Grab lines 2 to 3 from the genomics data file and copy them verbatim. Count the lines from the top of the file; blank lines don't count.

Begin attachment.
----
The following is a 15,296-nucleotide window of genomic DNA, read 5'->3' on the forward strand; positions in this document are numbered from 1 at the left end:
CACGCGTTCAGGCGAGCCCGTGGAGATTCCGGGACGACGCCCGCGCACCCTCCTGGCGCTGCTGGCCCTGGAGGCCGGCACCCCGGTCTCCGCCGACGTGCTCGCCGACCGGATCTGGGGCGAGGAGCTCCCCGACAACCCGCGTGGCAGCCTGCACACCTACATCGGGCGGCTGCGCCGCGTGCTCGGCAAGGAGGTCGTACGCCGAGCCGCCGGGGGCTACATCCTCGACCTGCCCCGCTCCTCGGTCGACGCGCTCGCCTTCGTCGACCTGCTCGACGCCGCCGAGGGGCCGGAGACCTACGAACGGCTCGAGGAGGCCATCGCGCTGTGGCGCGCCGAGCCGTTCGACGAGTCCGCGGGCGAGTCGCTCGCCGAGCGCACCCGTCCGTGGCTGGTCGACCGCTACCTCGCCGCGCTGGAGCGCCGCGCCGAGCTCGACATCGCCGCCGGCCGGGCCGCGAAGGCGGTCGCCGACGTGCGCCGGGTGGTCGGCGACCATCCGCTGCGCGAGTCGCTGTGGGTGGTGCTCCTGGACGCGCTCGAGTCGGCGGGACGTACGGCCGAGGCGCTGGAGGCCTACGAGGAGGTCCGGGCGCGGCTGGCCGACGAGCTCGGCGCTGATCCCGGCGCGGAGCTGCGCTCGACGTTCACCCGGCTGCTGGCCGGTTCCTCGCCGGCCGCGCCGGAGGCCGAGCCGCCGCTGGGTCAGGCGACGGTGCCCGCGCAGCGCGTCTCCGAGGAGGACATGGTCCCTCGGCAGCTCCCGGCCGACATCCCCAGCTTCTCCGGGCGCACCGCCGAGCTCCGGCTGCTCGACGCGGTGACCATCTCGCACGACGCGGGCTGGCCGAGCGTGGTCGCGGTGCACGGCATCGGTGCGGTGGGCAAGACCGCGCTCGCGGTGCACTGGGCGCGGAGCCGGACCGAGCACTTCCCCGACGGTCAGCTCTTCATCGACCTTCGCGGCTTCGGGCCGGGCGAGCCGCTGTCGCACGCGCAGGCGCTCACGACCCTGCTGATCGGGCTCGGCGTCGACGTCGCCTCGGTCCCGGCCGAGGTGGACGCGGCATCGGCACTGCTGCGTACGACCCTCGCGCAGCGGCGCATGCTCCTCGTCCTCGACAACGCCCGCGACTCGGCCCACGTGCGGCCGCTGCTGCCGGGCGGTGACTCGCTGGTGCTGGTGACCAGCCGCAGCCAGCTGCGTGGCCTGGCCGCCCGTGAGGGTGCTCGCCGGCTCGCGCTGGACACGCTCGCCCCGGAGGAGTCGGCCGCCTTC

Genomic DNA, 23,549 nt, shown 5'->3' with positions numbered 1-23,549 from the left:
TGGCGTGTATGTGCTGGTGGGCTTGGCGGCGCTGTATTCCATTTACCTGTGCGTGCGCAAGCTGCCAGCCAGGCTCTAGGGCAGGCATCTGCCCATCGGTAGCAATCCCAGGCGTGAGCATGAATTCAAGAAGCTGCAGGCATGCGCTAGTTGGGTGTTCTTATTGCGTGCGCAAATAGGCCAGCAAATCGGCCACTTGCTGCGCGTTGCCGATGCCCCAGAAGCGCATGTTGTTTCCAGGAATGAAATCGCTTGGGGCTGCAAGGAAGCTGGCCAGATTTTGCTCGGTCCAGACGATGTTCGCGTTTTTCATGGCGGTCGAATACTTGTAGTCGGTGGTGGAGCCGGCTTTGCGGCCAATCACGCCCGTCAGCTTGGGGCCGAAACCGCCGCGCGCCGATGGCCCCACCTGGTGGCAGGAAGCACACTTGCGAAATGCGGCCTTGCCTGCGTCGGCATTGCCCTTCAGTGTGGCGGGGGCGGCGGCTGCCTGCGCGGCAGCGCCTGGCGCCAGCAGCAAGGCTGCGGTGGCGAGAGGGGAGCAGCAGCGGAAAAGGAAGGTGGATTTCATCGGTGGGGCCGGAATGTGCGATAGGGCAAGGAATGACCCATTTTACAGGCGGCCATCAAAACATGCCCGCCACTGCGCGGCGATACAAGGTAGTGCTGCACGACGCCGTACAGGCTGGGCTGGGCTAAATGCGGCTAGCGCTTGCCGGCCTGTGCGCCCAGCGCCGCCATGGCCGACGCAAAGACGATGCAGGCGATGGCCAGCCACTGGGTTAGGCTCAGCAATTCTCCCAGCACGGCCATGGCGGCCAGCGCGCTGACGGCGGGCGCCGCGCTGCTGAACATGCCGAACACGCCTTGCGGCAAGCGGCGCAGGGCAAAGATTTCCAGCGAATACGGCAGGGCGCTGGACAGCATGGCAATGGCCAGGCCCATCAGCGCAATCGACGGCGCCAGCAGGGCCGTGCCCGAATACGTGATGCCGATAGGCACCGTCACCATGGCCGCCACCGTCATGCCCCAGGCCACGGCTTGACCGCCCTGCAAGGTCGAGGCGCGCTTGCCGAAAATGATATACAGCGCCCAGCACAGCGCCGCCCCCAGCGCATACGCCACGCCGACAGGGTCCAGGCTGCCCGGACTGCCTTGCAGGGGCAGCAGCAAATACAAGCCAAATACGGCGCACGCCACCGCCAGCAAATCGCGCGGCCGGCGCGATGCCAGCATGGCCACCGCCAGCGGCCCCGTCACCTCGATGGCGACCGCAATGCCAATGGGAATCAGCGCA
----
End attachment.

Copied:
CACGCGTTCAGGCGAGCCCGTGGAGATTCCGGGACGACGCCCGCGCACCCTCCTGGCGCTGCTGGCCCTGGAGGCCGGCACCCCGGTCTCCGCCGACGTGCTCGCCGACCGGATCTGGGGCGAGGAGCTCCCCGACAACCCGCGTGGCAGCCTGCACACCTACATCGGGCGGCTGCGCCGCGTGCTCGGCAAGGAGGTCGTACGCCGAGCCGCCGGGGGCTACATCCTCGACCTGCCCCGCTCCTCGGTCGACGCGCTCGCCTTCGTCGACCTGCTCGACGCCGCCGAGGGGCCGGAGACCTACGAACGGCTCGAGGAGGCCATCGCGCTGTGGCGCGCCGAGCCGTTCGACGAGTCCGCGGGCGAGTCGCTCGCCGAGCGCACCCGTCCGTGGCTGGTCGACCGCTACCTCGCCGCGCTGGAGCGCCGCGCCGAGCTCGACATCGCCGCCGGCCGGGCCGCGAAGGCGGTCGCCGACGTGCGCCGGGTGGTCGGCGACCATCCGCTGCGCGAGTCGCTGTGGGTGGTGCTCCTGGACGCGCTCGAGTCGGCGGGACGTACGGCCGAGGCGCTGGAGGCCTACGAGGAGGTCCGGGCGCGGCTGGCCGACGAGCTCGGCGCTGATCCCGGCGCGGAGCTGCGCTCGACGTTCACCCGGCTGCTGGCCGGTTCCTCGCCGGCCGCGCCGGAGGCCGAGCCGCCGCTGGGTCAGGCGACGGTGCCCGCGCAGCGCGTCTCCGAGGAGGACATGGTCCCTCGGCAGCTCCCGGCCGACATCCCCAGCTTCTCCGGGCGCACCGCCGAGCTCCGGCTGCTCGACGCGGTGACCATCTCGCACGACGCGGGCTGGCCGAGCGTGGTCGCGGTGCACGGCATCGGTGCGGTGGGCAAGACCGCGCTCGCGGTGCACTGGGCGCGGAGCCGGACCGAGCACTTCCCCGACGGTCAGCTCTTCATCGACCTTCGCGGCTTCGGGCCGGGCGAGCCGCTGTCGCACGCGCAGGCGCTCACGACCCTGCTGATCGGGCTCGGCGTCGACGTCGCCTCGGTCCCGGCCGAGGTGGACGCGGCATCGGCACTGCTGCGTACGACCCTCGCGCAGCGGCGCATGCTCCTCGTCCTCGACAACGCCCGCGACTCGGCCCACGTGCGGCCGCTGCTGCCGGGCGGTGACTCGCTGGTGCTGGTGACCAGCCGCAGCCAGCTGCGTGGCCTGGCCGCCCGTGAGGGTGCTCGCCGGCTCGCGCTGGACACGCTCGCCCCGGAGGAGTCGGCCGCCTTC

Genomic DNA, 23,549 nt, shown 5'->3' with positions numbered 1-23,549 from the left: